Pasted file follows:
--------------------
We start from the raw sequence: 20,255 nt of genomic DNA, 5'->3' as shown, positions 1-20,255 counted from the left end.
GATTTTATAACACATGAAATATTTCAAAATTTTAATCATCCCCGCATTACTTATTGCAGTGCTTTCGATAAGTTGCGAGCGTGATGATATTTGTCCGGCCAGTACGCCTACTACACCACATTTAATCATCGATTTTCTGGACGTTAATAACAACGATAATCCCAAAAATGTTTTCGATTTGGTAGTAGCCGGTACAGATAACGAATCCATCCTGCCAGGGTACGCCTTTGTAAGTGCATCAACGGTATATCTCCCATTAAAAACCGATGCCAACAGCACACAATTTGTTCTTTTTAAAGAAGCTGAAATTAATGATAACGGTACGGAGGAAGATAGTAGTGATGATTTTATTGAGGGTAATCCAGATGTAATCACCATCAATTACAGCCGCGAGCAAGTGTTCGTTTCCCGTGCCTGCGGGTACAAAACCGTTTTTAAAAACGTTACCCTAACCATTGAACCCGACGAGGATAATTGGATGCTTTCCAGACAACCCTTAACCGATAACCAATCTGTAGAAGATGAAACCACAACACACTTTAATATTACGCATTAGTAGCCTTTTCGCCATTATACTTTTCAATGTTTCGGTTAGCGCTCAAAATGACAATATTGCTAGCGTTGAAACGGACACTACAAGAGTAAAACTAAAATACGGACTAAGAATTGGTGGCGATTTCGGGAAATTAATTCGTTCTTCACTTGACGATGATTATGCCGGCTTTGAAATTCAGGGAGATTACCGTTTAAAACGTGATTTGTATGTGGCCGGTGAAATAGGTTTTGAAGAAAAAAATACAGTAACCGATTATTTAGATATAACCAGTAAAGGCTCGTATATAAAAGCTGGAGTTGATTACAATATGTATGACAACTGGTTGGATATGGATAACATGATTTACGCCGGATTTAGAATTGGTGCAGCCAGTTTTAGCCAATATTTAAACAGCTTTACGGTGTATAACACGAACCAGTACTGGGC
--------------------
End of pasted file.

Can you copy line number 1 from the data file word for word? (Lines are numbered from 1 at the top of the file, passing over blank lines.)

We start from the raw sequence: 20,255 nt of genomic DNA, 5'->3' as shown, positions 1-20,255 counted from the left end.